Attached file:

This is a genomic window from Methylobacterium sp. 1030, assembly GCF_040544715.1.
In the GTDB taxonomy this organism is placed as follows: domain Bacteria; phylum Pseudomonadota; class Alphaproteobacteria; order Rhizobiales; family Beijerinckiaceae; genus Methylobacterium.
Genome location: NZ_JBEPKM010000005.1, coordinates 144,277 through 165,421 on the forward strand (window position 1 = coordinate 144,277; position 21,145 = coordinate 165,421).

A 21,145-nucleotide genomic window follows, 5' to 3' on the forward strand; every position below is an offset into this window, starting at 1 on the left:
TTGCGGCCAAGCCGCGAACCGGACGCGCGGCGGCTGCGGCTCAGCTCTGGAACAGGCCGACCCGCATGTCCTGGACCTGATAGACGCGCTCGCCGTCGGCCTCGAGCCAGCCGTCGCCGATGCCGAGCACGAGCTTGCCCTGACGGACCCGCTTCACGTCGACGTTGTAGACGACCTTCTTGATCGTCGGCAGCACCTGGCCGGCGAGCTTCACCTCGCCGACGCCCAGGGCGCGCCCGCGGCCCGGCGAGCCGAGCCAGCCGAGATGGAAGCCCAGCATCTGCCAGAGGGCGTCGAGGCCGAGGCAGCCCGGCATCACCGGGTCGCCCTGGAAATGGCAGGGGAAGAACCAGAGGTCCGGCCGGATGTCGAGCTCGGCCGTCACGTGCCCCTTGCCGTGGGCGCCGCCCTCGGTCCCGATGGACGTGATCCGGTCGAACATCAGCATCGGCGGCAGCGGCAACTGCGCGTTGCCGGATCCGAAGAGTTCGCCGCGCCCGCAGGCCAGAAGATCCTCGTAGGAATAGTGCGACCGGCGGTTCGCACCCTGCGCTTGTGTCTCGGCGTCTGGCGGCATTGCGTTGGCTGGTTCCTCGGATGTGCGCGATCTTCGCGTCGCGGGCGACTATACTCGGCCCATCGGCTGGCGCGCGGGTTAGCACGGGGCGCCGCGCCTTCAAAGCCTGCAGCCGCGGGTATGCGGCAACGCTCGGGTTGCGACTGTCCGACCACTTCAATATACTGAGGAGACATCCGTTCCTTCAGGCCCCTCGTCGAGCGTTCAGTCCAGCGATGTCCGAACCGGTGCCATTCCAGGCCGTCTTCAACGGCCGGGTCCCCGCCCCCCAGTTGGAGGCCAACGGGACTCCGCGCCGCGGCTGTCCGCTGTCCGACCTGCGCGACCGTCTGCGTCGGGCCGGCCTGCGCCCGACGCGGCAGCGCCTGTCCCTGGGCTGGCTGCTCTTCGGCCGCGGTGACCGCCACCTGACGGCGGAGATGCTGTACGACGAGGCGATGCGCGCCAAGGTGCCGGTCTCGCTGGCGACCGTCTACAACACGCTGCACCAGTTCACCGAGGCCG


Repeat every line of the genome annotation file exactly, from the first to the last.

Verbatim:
This is a genomic window from Methylobacterium sp. 1030, assembly GCF_040544715.1.
In the GTDB taxonomy this organism is placed as follows: domain Bacteria; phylum Pseudomonadota; class Alphaproteobacteria; order Rhizobiales; family Beijerinckiaceae; genus Methylobacterium.
Genome location: NZ_JBEPKM010000005.1, coordinates 144,277 through 165,421 on the forward strand (window position 1 = coordinate 144,277; position 21,145 = coordinate 165,421).

A 21,145-nucleotide genomic window follows, 5' to 3' on the forward strand; every position below is an offset into this window, starting at 1 on the left:
TTGCGGCCAAGCCGCGAACCGGACGCGCGGCGGCTGCGGCTCAGCTCTGGAACAGGCCGACCCGCATGTCCTGGACCTGATAGACGCGCTCGCCGTCGGCCTCGAGCCAGCCGTCGCCGATGCCGAGCACGAGCTTGCCCTGACGGACCCGCTTCACGTCGACGTTGTAGACGACCTTCTTGATCGTCGGCAGCACCTGGCCGGCGAGCTTCACCTCGCCGACGCCCAGGGCGCGCCCGCGGCCCGGCGAGCCGAGCCAGCCGAGATGGAAGCCCAGCATCTGCCAGAGGGCGTCGAGGCCGAGGCAGCCCGGCATCACCGGGTCGCCCTGGAAATGGCAGGGGAAGAACCAGAGGTCCGGCCGGATGTCGAGCTCGGCCGTCACGTGCCCCTTGCCGTGGGCGCCGCCCTCGGTCCCGATGGACGTGATCCGGTCGAACATCAGCATCGGCGGCAGCGGCAACTGCGCGTTGCCGGATCCGAAGAGTTCGCCGCGCCCGCAGGCCAGAAGATCCTCGTAGGAATAGTGCGACCGGCGGTTCGCACCCTGCGCTTGTGTCTCGGCGTCTGGCGGCATTGCGTTGGCTGGTTCCTCGGATGTGCGCGATCTTCGCGTCGCGGGCGACTATACTCGGCCCATCGGCTGGCGCGCGGGTTAGCACGGGGCGCCGCGCCTTCAAAGCCTGCAGCCGCGGGTATGCGGCAACGCTCGGGTTGCGACTGTCCGACCACTTCAATATACTGAGGAGACATCCGTTCCTTCAGGCCCCTCGTCGAGCGTTCAGTCCAGCGATGTCCGAACCGGTGCCATTCCAGGCCGTCTTCAACGGCCGGGTCCCCGCCCCCCAGTTGGAGGCCAACGGGACTCCGCGCCGCGGCTGTCCGCTGTCCGACCTGCGCGACCGTCTGCGTCGGGCCGGCCTGCGCCCGACGCGGCAGCGCCTGTCCCTGGGCTGGCTGCTCTTCGGCCGCGGTGACCGCCACCTGACGGCGGAGATGCTGTACGACGAGGCGATGCGCGCCAAGGTGCCGGTCTCGCTGGCGACCGTCTACAACACGCTGCACCAGTTCACCGAGGCCG